GM could make farmers 'less profitable'

No GM crops are currently grown commercially in the UK
No GM crops are currently grown commercially in the UK

The government is being urged to consider the wider implications before supporting the introduction of GM to UK agriculture.

A recent Twitter poll suggested 77 percent of farmers would want to use GM technology if it was available.

And many see the benefits of adopting GM, including increased resistance to pests and diseases and drought resistance in the face of climate change.

But despite the perceived production advantages, GM could make UK farm businesses 'less profitable'.

This is according to the Organic Farmers & Growers (OF&G), who certify over 50 percent of UK organic land.

Roger Kerr, chief executive of the group, said: “The economic issues with GM relate to scale and market access. If UK agriculture adopts GM then farmers will find they have to bring their costs of production in line with GM producers in the USA and China.

“UK agricultural output is equivalent to just a tenth of the USA’s and only 2% of Chinese agricultural output - the differences in scale are huge.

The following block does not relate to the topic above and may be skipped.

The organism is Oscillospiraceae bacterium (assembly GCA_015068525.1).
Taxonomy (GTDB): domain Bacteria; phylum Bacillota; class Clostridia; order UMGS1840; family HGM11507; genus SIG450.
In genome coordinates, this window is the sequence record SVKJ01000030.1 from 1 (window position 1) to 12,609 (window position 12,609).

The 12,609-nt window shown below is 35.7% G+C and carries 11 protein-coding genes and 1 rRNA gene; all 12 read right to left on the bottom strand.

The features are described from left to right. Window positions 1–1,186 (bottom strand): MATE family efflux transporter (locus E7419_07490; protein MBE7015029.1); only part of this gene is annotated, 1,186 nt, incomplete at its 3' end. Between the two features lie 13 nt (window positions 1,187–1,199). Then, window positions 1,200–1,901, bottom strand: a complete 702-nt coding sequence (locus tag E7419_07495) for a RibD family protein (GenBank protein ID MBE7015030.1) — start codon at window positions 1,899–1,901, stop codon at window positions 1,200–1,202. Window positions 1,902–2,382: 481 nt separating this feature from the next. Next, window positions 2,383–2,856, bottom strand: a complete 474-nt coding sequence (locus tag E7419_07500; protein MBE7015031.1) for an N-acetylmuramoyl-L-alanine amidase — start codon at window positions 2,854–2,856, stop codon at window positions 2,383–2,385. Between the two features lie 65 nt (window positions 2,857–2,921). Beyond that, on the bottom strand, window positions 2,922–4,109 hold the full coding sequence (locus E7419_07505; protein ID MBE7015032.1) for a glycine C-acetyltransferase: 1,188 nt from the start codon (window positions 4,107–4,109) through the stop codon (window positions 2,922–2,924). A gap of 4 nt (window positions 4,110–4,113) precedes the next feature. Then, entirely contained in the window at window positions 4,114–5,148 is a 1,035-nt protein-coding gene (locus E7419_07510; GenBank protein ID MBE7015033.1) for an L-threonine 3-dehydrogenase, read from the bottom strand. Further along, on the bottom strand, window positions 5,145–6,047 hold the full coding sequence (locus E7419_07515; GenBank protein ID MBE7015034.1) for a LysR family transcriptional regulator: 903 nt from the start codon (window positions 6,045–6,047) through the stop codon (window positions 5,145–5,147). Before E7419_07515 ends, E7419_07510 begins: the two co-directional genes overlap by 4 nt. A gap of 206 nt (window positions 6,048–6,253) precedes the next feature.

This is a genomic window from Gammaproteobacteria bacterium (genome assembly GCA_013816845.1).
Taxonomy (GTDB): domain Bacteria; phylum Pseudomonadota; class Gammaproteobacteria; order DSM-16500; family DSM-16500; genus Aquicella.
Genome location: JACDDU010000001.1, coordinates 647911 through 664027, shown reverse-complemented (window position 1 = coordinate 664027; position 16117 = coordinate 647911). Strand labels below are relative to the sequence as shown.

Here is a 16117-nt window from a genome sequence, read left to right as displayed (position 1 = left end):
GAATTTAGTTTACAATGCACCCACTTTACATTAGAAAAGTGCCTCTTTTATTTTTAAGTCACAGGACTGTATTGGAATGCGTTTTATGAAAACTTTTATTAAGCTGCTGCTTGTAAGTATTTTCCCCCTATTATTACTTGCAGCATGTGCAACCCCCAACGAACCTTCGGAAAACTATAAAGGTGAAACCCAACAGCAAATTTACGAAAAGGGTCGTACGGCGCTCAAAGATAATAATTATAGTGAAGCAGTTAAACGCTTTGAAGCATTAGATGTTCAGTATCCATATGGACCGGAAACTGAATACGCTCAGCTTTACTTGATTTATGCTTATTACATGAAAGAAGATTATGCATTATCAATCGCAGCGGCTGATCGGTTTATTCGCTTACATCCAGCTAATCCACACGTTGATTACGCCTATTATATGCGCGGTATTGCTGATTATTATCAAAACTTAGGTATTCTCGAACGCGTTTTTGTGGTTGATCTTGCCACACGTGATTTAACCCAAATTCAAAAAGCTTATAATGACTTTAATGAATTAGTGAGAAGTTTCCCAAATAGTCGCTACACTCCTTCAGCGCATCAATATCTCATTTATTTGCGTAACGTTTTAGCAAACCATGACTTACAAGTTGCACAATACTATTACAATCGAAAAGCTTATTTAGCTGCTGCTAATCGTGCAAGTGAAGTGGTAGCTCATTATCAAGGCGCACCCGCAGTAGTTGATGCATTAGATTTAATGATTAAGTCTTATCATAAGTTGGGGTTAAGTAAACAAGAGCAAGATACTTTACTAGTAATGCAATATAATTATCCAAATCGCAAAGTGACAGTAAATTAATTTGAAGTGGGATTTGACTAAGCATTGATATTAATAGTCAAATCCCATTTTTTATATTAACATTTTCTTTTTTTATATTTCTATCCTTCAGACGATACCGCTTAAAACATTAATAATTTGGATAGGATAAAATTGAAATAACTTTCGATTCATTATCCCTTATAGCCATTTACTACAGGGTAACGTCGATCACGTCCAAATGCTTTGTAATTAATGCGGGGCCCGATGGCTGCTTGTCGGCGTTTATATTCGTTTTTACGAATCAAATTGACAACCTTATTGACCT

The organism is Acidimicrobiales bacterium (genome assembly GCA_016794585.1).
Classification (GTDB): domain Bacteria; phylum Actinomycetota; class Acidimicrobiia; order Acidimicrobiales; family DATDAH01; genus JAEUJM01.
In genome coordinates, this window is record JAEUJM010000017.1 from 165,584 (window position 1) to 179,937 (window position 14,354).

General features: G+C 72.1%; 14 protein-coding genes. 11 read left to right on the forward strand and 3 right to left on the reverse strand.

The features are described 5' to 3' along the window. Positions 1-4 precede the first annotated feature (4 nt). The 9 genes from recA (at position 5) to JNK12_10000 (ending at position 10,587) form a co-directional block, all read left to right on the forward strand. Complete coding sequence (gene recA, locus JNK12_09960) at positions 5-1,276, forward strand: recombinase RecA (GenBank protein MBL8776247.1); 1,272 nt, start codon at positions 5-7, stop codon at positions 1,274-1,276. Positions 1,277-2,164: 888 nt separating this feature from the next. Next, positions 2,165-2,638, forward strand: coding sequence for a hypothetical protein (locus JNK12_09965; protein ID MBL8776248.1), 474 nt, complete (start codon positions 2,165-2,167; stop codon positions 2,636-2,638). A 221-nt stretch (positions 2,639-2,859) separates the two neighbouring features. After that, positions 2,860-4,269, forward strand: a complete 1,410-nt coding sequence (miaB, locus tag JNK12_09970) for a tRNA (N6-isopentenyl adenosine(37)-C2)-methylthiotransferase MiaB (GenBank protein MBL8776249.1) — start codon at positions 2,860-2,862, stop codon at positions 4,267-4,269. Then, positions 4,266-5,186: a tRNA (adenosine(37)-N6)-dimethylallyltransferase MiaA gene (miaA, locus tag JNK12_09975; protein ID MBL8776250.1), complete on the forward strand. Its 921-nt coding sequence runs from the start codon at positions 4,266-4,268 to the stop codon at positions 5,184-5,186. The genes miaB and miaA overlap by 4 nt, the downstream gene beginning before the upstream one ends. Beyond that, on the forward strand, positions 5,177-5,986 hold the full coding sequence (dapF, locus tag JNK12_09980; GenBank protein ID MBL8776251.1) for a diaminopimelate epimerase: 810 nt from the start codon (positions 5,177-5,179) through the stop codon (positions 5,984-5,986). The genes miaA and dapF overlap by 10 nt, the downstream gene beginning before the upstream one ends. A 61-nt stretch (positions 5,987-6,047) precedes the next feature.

“And post-Brexit, we’ll be competing in global markets with some of the largest agricultural operations in the world.

“Also, some EU markets may be closed to GM products, so assuming a trade deal can be agreed, these higher margin opportunities will be closed to UK producers,” he added.

In terms of using GM to produce more food to feed a growing population, the OF&G said policies should instead look at the issue of food waste.

Around half the food produced is currently wasted. The group said that if policies were found to avoid waste, more mouths would be fed.

Mr Kerr said: “Feeding the world is not an agricultural problem, it’s a political one. People shouldn’t be misled by believing we need to produce more food.

“The political focus should be on significant revenues lost from discarded food that should be flowing back to farms.”

In the UK, no GM crops are currently grown commercially.

The new government has pledged to 'liberate' the bio-science sector from anti-GM rules to develop blight-resistant crops.

Prime Minister Boris Johnson said he wants the UK to 'develop the blight-resistant crops that will feed the world.'

The OF&G is, however, calling for more research on the impacts of GM so the risks are better understood.